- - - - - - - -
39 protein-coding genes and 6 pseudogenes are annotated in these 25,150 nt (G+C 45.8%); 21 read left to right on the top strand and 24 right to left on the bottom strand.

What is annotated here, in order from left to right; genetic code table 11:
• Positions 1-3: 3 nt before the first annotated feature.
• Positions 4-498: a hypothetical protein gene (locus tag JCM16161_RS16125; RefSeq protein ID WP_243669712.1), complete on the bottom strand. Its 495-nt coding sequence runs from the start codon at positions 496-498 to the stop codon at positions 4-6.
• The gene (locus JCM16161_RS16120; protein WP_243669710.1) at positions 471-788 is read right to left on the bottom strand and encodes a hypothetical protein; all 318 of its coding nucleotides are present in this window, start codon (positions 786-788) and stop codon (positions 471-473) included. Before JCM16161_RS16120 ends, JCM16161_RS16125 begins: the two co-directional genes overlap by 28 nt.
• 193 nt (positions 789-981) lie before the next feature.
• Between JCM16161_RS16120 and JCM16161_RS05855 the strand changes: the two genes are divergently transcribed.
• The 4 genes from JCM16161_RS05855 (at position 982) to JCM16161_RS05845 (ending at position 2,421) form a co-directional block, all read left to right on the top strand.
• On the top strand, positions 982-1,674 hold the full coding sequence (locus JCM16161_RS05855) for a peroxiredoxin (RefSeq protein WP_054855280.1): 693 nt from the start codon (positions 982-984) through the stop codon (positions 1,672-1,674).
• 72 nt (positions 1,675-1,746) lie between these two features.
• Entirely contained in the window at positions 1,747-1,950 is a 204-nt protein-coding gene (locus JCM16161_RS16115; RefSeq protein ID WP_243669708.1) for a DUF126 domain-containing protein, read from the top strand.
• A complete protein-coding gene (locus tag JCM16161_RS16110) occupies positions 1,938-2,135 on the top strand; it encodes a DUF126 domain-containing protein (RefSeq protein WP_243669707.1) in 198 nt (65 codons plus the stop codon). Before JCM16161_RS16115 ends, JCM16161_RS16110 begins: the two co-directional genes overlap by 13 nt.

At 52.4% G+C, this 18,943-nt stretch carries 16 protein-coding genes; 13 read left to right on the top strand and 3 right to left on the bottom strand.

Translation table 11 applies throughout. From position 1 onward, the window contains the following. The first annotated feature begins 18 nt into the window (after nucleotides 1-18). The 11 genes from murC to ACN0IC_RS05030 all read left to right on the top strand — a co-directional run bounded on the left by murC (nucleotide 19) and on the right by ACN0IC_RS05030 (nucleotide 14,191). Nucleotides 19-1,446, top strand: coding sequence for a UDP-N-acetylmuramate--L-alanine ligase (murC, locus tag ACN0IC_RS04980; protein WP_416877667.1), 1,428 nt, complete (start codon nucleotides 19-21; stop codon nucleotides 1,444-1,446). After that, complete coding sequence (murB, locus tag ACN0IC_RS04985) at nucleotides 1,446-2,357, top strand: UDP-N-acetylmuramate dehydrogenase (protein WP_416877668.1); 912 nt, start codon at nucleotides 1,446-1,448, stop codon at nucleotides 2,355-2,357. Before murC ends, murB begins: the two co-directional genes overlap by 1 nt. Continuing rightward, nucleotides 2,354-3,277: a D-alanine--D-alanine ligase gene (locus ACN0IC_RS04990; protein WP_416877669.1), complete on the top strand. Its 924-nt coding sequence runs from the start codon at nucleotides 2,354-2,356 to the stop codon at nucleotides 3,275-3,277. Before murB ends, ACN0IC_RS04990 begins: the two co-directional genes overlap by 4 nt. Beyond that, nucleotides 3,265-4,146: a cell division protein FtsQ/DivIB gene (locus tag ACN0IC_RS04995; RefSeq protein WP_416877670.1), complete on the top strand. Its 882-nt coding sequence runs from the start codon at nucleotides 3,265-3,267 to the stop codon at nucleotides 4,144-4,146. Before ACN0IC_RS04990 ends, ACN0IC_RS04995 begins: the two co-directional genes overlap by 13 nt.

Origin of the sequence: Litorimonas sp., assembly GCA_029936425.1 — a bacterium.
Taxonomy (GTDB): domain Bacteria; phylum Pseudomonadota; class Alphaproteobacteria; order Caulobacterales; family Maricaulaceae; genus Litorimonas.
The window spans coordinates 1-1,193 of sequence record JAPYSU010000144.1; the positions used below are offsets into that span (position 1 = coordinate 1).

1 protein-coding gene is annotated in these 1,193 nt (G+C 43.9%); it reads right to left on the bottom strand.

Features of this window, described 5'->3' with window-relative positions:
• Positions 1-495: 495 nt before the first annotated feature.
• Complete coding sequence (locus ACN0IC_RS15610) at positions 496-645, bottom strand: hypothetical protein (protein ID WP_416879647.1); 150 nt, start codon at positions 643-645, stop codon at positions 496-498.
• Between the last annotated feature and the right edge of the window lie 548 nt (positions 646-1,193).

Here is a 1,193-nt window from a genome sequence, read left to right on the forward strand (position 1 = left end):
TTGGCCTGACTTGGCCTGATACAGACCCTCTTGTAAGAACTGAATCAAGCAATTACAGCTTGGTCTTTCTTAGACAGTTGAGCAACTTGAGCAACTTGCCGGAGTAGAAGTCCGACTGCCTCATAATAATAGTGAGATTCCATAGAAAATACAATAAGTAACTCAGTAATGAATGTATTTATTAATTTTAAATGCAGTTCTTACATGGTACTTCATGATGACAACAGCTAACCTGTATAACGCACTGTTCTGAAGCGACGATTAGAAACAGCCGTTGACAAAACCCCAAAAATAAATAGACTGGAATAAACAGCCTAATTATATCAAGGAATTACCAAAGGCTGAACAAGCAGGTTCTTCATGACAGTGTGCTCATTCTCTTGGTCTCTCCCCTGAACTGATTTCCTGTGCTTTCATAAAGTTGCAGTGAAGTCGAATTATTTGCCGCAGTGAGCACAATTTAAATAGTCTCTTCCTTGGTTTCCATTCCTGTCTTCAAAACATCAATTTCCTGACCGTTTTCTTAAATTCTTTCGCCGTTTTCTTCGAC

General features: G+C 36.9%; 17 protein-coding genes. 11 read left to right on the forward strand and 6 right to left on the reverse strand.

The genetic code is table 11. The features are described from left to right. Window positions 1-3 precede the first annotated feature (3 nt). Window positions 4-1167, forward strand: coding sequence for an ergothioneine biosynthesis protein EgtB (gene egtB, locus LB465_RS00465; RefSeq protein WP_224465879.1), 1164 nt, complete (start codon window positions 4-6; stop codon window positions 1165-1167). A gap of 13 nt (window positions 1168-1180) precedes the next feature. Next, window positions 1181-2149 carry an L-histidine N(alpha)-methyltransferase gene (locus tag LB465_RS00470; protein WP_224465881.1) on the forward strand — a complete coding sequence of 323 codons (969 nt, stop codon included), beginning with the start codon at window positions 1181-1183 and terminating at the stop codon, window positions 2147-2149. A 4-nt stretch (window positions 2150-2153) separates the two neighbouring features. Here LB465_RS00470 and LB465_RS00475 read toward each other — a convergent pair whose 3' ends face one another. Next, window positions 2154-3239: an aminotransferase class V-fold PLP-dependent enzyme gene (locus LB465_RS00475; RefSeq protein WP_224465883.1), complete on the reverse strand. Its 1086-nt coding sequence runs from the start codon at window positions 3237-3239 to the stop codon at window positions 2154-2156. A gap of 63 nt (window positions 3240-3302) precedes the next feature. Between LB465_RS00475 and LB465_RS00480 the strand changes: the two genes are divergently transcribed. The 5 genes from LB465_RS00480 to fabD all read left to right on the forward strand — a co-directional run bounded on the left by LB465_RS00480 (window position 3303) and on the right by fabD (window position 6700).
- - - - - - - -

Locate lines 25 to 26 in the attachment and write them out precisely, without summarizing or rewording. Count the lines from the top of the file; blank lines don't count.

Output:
General features: G+C 36.9%; 17 protein-coding genes. 11 read left to right on the forward strand and 6 right to left on the reverse strand.

The genetic code is table 11. The features are described from left to right. Window positions 1-3 precede the first annotated feature (3 nt). Window positions 4-1167, forward strand: coding sequence for an ergothioneine biosynthesis protein EgtB (gene egtB, locus LB465_RS00465; RefSeq protein WP_224465879.1), 1164 nt, complete (start codon window positions 4-6; stop codon window positions 1165-1167). A gap of 13 nt (window positions 1168-1180) precedes the next feature. Next, window positions 1181-2149 carry an L-histidine N(alpha)-methyltransferase gene (locus tag LB465_RS00470; protein WP_224465881.1) on the forward strand — a complete coding sequence of 323 codons (969 nt, stop codon included), beginning with the start codon at window positions 1181-1183 and terminating at the stop codon, window positions 2147-2149. A 4-nt stretch (window positions 2150-2153) separates the two neighbouring features. Here LB465_RS00470 and LB465_RS00475 read toward each other — a convergent pair whose 3' ends face one another. Next, window positions 2154-3239: an aminotransferase class V-fold PLP-dependent enzyme gene (locus LB465_RS00475; RefSeq protein WP_224465883.1), complete on the reverse strand. Its 1086-nt coding sequence runs from the start codon at window positions 3237-3239 to the stop codon at window positions 2154-2156. A gap of 63 nt (window positions 3240-3302) precedes the next feature. Between LB465_RS00475 and LB465_RS00480 the strand changes: the two genes are divergently transcribed. The 5 genes from LB465_RS00480 to fabD all read left to right on the forward strand — a co-directional run bounded on the left by LB465_RS00480 (window position 3303) and on the right by fabD (window position 6700).